A Systematic Review on the Role of Imaging in Early Recurrent Prostate Cancer.

In patients treated for prostate cancer, a rising serum prostate-specific antigen (PSA) level is a first sign of relapse, but imaging is needed to determine the localization of the recurrence, which may be local, in lymph nodes, and/or metastatic.

With the increasing success rate of earlier salvage therapy, the diagnosis has become pertinent when the recurrent PSA level is still very low.

To systematically review the literature on the role of the existing imaging techniques in patients with early recurrent prostate cancer.

A systematic literature search across the MEDLINE and EMBASE databases was conducted in February 2018, searching for original studies reporting on imaging in a (sub)group of patients with recurrent PSA levels not higher than 5ng/ml. This systematic review was performed according to the Preferred Reporting Items for Systematic Reviews and Meta-analyses (PRISMA) guidelines. The methodological quality of the studies was assessed using the Quality Assessment of Diagnostic Accuracy Studies 2 (QUADAS-2) tool.

A total of 98 studies were included in this systematic review, reporting on the role of transrectal ultrasonography (TRUS), computed tomography (CT), bone scintigraphy (BS), single-photon emission CT, multiparametric magnetic resonance imaging (mpMRI), whole-body MRI (wbMRI), and positron emission tomography (PET)-CT/MRI using 18F fluoro-deoxy-glucose, 11C choline, 18F (fluoro)(methyl)choline, 11C acetate, 18F FACBC (fluciclovine) and prostate-specific membrane antigen (PSMA)-based tracers. CT and BS were not sufficiently sensitive in the early recurrence setting. For the detection of local recurrence, TRUS or mpMRI can be used; however, at the lowest PSA levels, few data were available, only after radical prostatectomy, showing a wide range of positivity. TRUS or mpMRI need to be combined with (PET)-CT to assess distant disease, but new techniques such as wbMRI, PET-MRI, or PET-CT allow for an all-in-one approach. At recurrent PSA levels <0.5ng/ml, detection rates up to 31.3% were reported using 11C choline PET-CT and up to 65.0% using 68Ga PSMA-11 PET-CT. At recurrent PSA levels <0.2ng/ml, detection rates of 68Ga PSMA-11 PET-CT ranged from 11.3% to as high as 58.3%.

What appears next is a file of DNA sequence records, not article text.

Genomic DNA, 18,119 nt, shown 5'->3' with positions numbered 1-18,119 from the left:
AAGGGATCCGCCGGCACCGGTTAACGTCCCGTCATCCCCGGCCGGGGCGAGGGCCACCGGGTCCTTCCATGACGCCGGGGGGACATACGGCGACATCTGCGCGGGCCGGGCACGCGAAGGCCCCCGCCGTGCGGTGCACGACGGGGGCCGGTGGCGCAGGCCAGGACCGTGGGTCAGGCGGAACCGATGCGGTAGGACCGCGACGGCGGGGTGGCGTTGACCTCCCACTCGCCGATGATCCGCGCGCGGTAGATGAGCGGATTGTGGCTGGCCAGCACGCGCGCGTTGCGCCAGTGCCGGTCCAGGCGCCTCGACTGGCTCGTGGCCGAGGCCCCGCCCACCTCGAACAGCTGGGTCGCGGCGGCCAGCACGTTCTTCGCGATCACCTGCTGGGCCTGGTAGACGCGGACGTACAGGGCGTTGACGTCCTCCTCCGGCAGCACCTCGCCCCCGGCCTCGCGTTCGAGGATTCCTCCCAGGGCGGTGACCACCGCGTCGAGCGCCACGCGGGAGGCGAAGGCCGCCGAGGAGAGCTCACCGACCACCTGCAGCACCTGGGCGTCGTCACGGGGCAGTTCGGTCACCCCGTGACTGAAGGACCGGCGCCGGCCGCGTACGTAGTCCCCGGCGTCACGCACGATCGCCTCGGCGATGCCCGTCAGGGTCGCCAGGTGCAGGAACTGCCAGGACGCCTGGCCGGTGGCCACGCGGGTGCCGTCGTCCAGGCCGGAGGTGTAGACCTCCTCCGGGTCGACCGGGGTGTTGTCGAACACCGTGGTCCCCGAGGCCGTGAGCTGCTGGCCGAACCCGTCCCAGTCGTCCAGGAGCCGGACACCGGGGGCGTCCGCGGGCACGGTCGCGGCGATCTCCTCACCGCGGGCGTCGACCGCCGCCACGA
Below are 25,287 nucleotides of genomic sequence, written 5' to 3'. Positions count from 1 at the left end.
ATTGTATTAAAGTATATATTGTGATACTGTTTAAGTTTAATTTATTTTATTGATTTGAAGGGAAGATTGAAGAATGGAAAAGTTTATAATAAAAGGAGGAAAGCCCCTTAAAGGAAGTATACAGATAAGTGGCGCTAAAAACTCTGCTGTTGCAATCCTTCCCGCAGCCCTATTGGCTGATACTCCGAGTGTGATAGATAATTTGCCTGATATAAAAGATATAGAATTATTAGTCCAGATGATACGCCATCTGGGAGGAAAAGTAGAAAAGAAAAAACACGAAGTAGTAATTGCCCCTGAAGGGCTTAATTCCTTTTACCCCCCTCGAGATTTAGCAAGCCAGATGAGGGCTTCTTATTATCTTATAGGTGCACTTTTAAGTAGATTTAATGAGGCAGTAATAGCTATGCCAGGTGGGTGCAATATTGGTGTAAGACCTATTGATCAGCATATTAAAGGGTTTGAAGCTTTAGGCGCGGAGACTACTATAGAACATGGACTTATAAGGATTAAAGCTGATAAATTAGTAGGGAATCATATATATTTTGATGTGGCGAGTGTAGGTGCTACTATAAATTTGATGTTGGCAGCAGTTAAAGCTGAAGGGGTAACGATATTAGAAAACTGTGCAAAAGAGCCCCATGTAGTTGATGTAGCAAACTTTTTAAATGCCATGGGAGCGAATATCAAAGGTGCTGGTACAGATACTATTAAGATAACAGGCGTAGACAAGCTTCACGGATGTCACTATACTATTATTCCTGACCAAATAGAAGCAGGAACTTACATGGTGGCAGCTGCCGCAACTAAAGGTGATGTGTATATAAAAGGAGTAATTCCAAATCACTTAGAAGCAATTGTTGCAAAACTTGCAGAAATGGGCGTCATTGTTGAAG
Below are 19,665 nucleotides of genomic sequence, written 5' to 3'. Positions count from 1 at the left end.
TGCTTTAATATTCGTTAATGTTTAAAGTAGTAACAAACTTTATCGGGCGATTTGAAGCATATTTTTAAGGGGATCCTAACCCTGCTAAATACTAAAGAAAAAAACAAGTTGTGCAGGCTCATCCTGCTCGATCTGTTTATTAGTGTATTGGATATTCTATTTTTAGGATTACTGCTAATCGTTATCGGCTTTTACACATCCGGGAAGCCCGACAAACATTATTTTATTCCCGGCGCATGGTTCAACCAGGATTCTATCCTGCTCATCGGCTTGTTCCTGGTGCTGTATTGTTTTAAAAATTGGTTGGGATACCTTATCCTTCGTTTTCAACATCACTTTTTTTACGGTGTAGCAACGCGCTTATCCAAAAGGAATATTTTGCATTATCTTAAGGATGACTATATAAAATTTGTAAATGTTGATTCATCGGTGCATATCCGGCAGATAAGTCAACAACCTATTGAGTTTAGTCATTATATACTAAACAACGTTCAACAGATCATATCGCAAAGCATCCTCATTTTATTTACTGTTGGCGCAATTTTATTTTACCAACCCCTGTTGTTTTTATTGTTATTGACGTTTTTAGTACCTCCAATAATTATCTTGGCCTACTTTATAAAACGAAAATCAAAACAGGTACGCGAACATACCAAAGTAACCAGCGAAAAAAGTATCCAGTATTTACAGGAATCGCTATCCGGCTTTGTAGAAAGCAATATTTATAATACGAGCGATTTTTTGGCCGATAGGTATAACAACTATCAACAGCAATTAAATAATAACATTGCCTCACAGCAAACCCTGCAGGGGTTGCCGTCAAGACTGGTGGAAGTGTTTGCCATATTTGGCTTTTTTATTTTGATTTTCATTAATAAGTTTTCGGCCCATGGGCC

Detection rates of different imaging techniques depend on the PSA level at the time of imaging. Recent advanced imaging techniques may detect the localization of the recurrence, even when the PSA levels are still very low.

In patients treated for prostate cancer, a rising serum prostate-specific antigen (PSA) level is a sign of recurrence of the disease. Advanced imaging techniques may demonstrate the localization of the recurrence, even when the PSA levels are still very low.

European urology oncology. 2018 Oct 24 [Epub]

Pieter J L De Visschere, Chloë Standaert, Jurgen J Fütterer, Geert M Villeirs, Valeria Panebianco, Jochen Walz, Tobias Maurer, Boris A Hadaschik, Frédéric E Lecouvet, Gianluca Giannarini, Stefano Fanti

Department of Radiology and Nuclear Medicine, Ghent University Hospital, Ghent, Belgium. Electronic address: ., Department of Radiology and Nuclear Medicine, Ghent University Hospital, Ghent, Belgium., Department of Radiology and Nuclear Medicine, Radboud University Nijmegen Medical Centre, Nijmegen, The Netherlands., Department of Radiology, Oncology and Pathology, Sapienza University of Rome, Rome, Italy., Department of Urology, Institut Paoli-Calmettes Cancer Centre, Marseille, France., Department of Urology, Technical University of Munich, Klinikum rechts der Isar, Munich, Germany; Martini-Clinic, University Medical Center Hamburg-Eppendorf, Hamburg, Germany., Department of Urology, University Hospital Essen, University of Duisburg-Essen, Essen, Germany., Department of Radiology and Medical Imaging, Institut de Recherche Expérimentale et Clinique (IREC), Université Catholique de Louvain (UCLouvain), Cliniques Universitaires Saint Luc, Brussels, Belgium., Urology Unit, Academic Medical Centre Hospital 'Santa Maria della Misericordia', Udine, Italy., Nuclear Medicine Unit, University of Bologna, S. Orsola Hospital Bologna, Bologna, Italy.

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